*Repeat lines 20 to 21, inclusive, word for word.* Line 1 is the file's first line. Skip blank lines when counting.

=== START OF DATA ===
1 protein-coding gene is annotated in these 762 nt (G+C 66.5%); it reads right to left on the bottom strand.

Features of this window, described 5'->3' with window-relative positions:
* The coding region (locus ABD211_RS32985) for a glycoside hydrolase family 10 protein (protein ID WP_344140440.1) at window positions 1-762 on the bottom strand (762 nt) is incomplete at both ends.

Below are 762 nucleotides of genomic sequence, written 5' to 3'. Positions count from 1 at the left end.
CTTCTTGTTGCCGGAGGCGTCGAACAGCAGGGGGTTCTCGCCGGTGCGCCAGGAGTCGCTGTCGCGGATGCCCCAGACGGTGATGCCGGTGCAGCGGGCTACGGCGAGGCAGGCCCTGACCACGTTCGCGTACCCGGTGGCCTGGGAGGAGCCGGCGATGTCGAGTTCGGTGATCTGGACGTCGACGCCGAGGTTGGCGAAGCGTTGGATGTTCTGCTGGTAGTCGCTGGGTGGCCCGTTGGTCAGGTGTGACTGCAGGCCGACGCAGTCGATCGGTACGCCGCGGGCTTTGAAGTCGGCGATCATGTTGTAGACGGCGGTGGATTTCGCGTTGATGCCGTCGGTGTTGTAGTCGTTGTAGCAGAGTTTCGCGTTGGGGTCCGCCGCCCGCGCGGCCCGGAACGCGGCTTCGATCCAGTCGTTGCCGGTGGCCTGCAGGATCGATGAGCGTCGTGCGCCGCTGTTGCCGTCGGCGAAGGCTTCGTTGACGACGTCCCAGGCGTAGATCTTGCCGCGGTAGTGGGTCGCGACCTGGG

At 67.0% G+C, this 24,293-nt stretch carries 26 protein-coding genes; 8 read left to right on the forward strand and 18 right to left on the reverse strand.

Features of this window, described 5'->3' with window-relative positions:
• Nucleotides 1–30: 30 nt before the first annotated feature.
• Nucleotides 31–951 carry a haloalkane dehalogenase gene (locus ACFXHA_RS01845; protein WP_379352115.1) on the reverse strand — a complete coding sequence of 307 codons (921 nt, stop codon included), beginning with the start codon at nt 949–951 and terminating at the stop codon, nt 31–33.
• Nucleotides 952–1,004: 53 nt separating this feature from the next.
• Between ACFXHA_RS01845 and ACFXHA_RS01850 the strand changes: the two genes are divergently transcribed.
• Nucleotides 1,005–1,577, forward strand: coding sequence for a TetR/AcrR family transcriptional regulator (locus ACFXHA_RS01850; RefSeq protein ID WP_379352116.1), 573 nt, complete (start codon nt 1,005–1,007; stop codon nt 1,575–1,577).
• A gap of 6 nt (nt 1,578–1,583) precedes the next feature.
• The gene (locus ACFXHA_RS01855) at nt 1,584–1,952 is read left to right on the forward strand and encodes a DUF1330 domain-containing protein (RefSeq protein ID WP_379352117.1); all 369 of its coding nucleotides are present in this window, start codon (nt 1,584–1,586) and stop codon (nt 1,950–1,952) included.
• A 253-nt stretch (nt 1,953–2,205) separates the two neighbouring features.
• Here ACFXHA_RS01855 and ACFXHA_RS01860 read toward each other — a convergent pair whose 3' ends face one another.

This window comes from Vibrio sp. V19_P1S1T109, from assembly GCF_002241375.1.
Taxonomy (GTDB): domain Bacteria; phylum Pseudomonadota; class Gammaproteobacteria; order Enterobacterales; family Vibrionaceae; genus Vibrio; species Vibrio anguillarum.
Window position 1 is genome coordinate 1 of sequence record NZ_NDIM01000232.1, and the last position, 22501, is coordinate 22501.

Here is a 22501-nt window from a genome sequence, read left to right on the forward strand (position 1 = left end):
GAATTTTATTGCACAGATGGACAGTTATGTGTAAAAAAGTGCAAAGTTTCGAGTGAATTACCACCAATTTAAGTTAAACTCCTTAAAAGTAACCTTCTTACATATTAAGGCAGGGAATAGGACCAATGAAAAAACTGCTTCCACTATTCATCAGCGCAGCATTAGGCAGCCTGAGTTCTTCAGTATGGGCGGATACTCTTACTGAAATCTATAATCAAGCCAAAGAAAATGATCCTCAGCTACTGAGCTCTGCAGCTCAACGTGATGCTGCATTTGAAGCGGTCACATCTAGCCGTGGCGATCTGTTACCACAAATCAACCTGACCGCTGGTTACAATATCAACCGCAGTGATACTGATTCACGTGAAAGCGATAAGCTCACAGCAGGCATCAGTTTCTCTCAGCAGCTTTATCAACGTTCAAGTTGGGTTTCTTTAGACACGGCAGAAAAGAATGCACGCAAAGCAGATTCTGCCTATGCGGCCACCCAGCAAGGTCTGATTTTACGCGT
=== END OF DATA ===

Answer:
Here is a 22501-nt window from a genome sequence, read left to right on the forward strand (position 1 = left end):
GAATTTTATTGCACAGATGGACAGTTATGTGTAAAAAAGTGCAAAGTTTCGAGTGAATTACCACCAATTTAAGTTAAACTCCTTAAAAGTAACCTTCTTACATATTAAGGCAGGGAATAGGACCAATGAAAAAACTGCTTCCACTATTCATCAGCGCAGCATTAGGCAGCCTGAGTTCTTCAGTATGGGCGGATACTCTTACTGAAATCTATAATCAAGCCAAAGAAAATGATCCTCAGCTACTGAGCTCTGCAGCTCAACGTGATGCTGCATTTGAAGCGGTCACATCTAGCCGTGGCGATCTGTTACCACAAATCAACCTGACCGCTGGTTACAATATCAACCGCAGTGATACTGATTCACGTGAAAGCGATAAGCTCACAGCAGGCATCAGTTTCTCTCAGCAGCTTTATCAACGTTCAAGTTGGGTTTCTTTAGACACGGCAGAAAAGAATGCACGCAAAGCAGATTCTGCCTATGCGGCCACCCAGCAAGGTCTGATTTTACGCGT